Caring for a Puppy
A happy dog is one that is kept active, well trained, well socialised and healthy.
Pets are for life—from babyhood to old age. That’s how long you are responsible for caring for your pet by providing exercise and training, safe play, a good diet, grooming, and medical care.
They need to be properly trained and socialized to become happy pets. They also need an appropriate diet to help their bones grow. Keep their eating area separate from the toilet area, playing area, and sleeping area. Always ensure that your pet has some form of I.D., like a collar, harness, or leash, plus a microchip.
How to care for your puppy:
- Check that it has fresh water every day.
- Check that it is going to the toilet every day.
- Brush your pet every day.
- Exercise your pet with a grown-up.
- Help choose a “complete and balanced” diet.
- Give vet treatments to prevent bugs.
- Monitor the weight.
- Keep your pet securely in the home environment.
- Remind your parents to wash your pet regularly with a pet shampoo, or have a groomer wash your pet.
- Where possible, brush your pet’s teeth with pet toothpaste (not human toothpaste)
- Handle them gently.
- Introduce them to one person at a time.
- Give them a lot of time to sleep.
- Safeguard the house and supervise them when they are exploring each room.
- Feed them frequent, small meals and don’t overfeed them.
- Give them positive experiences with other dogs, cats, children, and adults.
- Provide them with a comfortable bed and add an old item of clothing so that they will smell you there and feel more comfortable.
- Provide them with safe toys that supply mental and physical stimulation.
- Teach them to walk calmly on a harness or leash.
- Give them early training so they learn to sit, stay, come, and drop.
- Early toilet training
- Play with them gently every few hours, rubbing their ears, belly, feet, and tail to get them used to it.
PUPPY-PROOFING YOUR HOME
Dogs use their mouth to investigate their environment so chewing is a normal behaviour. For this reason, it is essential to puppy-proof the home environment so that your puppy does not get sick.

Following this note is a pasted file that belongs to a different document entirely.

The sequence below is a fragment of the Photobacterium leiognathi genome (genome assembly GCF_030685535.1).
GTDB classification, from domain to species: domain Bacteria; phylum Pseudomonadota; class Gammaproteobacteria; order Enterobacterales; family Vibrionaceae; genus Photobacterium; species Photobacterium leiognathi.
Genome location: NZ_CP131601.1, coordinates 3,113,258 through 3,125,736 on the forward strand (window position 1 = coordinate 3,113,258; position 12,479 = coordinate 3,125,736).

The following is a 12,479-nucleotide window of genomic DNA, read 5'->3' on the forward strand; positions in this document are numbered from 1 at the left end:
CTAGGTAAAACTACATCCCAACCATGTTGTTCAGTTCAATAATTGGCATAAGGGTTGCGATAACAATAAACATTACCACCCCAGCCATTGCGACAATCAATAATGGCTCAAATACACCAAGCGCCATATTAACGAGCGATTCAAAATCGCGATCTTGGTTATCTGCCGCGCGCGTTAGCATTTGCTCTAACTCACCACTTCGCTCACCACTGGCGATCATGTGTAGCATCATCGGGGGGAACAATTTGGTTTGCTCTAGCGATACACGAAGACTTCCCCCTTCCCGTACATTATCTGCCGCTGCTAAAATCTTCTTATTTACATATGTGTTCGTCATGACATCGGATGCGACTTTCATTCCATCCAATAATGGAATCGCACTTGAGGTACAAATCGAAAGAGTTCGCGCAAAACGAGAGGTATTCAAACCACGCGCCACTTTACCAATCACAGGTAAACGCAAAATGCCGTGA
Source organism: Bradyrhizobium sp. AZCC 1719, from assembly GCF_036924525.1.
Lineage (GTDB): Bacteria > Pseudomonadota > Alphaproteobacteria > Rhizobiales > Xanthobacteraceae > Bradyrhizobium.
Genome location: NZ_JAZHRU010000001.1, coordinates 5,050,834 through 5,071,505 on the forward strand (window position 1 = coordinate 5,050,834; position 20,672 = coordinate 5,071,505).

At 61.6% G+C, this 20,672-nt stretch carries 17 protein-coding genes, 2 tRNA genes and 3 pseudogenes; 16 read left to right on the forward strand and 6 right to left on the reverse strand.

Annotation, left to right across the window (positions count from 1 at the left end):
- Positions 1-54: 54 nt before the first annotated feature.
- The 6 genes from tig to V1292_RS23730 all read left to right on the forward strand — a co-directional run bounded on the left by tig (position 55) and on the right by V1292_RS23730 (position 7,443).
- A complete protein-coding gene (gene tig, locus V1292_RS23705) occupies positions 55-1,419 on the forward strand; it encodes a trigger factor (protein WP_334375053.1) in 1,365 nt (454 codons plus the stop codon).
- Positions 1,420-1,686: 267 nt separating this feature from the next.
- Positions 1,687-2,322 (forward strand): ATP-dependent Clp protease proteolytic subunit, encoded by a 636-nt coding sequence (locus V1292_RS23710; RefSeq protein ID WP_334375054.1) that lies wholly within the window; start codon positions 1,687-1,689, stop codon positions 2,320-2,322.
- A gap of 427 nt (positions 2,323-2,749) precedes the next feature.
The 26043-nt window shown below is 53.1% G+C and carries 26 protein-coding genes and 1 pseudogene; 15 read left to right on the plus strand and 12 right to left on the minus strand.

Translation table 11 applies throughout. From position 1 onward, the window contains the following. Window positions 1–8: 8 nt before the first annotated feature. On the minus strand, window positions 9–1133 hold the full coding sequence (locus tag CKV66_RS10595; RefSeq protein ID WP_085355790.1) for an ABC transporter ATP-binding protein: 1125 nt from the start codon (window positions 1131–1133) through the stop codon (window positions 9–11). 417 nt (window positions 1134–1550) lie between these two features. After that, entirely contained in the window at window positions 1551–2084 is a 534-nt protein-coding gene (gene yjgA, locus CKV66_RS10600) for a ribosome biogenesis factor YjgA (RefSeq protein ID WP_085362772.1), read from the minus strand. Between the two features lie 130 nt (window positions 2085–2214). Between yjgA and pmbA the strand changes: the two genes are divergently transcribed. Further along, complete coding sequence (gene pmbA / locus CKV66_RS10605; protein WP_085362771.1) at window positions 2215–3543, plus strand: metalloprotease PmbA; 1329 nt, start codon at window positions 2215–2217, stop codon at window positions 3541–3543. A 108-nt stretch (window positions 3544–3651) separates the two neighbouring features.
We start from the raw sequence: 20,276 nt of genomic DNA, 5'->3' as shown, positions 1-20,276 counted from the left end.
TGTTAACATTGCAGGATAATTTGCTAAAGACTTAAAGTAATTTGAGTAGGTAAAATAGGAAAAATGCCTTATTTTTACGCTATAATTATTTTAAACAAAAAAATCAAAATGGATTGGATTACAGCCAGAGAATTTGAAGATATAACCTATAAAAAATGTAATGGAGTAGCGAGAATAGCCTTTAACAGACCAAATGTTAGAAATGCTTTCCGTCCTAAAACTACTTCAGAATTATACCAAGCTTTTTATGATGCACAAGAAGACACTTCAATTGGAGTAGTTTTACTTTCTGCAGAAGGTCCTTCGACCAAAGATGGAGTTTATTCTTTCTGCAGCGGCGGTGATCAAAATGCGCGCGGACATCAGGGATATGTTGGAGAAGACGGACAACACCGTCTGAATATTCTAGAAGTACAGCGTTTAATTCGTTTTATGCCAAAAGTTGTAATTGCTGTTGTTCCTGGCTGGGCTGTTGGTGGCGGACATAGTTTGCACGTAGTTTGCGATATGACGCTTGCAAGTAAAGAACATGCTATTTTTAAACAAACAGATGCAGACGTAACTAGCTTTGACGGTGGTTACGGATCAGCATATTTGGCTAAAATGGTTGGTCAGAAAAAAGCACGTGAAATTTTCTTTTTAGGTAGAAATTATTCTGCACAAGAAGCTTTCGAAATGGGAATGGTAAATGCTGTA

Tips to help keep your puppy safe at home:
- Lock away all cleaning agents, chemicals and medications
- Restrict access to poisonous plants
- Restrict access to electrical cords and breakable items
- Pack away kids’ toys
How to prevent your puppy from chewing on inappropriate items:
- Provide pet-approved toys to chew on
- Change toys regularly to maintain interest
- Put toys away at the end of the day
- Avoid old shoes or belongings as toys
- Spray inappropriate items with a bittering agent such as Bitter Apple and scents such as small amounts of Eucalyptus oil.
EXERCISE & PLAY
Playtime is a great form of exercise and offers many benefits:
- Eliminates boredom
- Relieves stress
- Releases excess energy
- Prevents obesity and weight-related diseases
- Strengthens the bond between you and your pet
- Builds confidence
- Is fun
It is important to have a set of household rules so that your pet is exposed to consistent training. This will prevent your pet from picking up bad habits. You have to be confident, firm, consistent, and happy around pets.
A happy dog is one that is kept active. The level of activity differs by breed, age, and energy level. High-energy breeds require regular exercise. Low energy breeds require less activity. Playtime changes as dogs get older. Gentle exercise, like walking slowly on a leash or swimming, is ideal for these dogs.
Toys are a great way to bond with your pet during playtime. They also keep your pet active when it is alone. Toys prevent boredom and keep your pet from chewing on your personal items, like shoes, toys, or books. There are a variety of pet toys and it is important to choose the right one for your pet. In general, the toy should be big enough so that your pet does not accidentally swallow it. It should fit nicely into your pet’s mouth without anything else fitting in there at the same time. Toys that are too small can block an animal’s stomach if swallowed. Toys that are too soft can be chewed up by a pet, also resulting in stomach problems. Avoid throwing sticks or twigs to a dog, they can cause injury to its mouth or stomach.
Common toys include:
- Chew toys
- Durable toys
- Interactive toys
- Plush toys
- Rope & tug toys
- Stuffing-free toys
- Fetch toys
- Treat dispensers
TRAINING AND SOCIALISATION
All dogs should be taught the basics of “come,” “sit,” and “stay”. Training should start as soon as you adopt a pet. A well-trained pet is a happy pet. Owning a happy pet means giving it as many positive experiences as possible, especially from a young age. Puppies should be exposed to all types of people, animals, and environmental experiences to help with socialisation.
Avoid bad behaviour from the start:
- Never praise (or even touch or talk to) a pet after bad behaviour
- Stop rough games with members of the household or other pets.
- Limit too much excitement.
- Allow your pet to get enough sleep in a quiet area.
- Exercise your pet.
- Start training from an early age.
Socialisation test for puppies:
- Roll a sheet of aluminium foil into a ball and place it in front of your pet. If your puppy remains or tries to rub against it, it is well socialised. If your puppy backs away or looks scared, it needs more socialisation.
- When your puppy is playing, gently clap your hands. If your puppy continues to play, it is well socialized. If your pet stops to look and backs away, it needs more socialisation.
Playing games, giving your pet toys and petting it every day will help improve socialisation.